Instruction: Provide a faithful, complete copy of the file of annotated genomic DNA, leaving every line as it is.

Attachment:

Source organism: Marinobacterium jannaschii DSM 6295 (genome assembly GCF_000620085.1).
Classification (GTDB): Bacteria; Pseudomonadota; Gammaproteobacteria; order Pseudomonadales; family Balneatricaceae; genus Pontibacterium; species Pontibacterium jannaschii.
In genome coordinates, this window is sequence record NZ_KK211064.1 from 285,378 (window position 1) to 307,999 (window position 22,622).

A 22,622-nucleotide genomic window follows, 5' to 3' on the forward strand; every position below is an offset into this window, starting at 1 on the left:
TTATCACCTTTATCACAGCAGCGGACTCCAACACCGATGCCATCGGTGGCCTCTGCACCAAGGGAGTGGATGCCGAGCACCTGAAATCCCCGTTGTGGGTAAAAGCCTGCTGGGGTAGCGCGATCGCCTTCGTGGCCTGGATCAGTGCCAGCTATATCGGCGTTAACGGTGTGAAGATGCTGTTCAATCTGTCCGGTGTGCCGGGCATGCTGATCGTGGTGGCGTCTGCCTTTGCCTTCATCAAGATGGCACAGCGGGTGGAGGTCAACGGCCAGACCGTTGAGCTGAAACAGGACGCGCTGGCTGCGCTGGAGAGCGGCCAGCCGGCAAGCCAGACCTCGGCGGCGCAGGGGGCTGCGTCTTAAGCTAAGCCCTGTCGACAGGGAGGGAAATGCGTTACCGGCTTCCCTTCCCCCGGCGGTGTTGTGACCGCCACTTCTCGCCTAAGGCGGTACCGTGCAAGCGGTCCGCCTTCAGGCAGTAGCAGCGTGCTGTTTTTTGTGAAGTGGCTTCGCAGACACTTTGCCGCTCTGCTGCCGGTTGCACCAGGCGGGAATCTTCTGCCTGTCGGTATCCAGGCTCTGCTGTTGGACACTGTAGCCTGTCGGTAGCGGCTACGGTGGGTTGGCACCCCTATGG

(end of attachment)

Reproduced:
Source organism: Marinobacterium jannaschii DSM 6295 (genome assembly GCF_000620085.1).
Classification (GTDB): Bacteria; Pseudomonadota; Gammaproteobacteria; order Pseudomonadales; family Balneatricaceae; genus Pontibacterium; species Pontibacterium jannaschii.
In genome coordinates, this window is sequence record NZ_KK211064.1 from 285,378 (window position 1) to 307,999 (window position 22,622).

A 22,622-nucleotide genomic window follows, 5' to 3' on the forward strand; every position below is an offset into this window, starting at 1 on the left:
TTATCACCTTTATCACAGCAGCGGACTCCAACACCGATGCCATCGGTGGCCTCTGCACCAAGGGAGTGGATGCCGAGCACCTGAAATCCCCGTTGTGGGTAAAAGCCTGCTGGGGTAGCGCGATCGCCTTCGTGGCCTGGATCAGTGCCAGCTATATCGGCGTTAACGGTGTGAAGATGCTGTTCAATCTGTCCGGTGTGCCGGGCATGCTGATCGTGGTGGCGTCTGCCTTTGCCTTCATCAAGATGGCACAGCGGGTGGAGGTCAACGGCCAGACCGTTGAGCTGAAACAGGACGCGCTGGCTGCGCTGGAGAGCGGCCAGCCGGCAAGCCAGACCTCGGCGGCGCAGGGGGCTGCGTCTTAAGCTAAGCCCTGTCGACAGGGAGGGAAATGCGTTACCGGCTTCCCTTCCCCCGGCGGTGTTGTGACCGCCACTTCTCGCCTAAGGCGGTACCGTGCAAGCGGTCCGCCTTCAGGCAGTAGCAGCGTGCTGTTTTTTGTGAAGTGGCTTCGCAGACACTTTGCCGCTCTGCTGCCGGTTGCACCAGGCGGGAATCTTCTGCCTGTCGGTATCCAGGCTCTGCTGTTGGACACTGTAGCCTGTCGGTAGCGGCTACGGTGGGTTGGCACCCCTATGG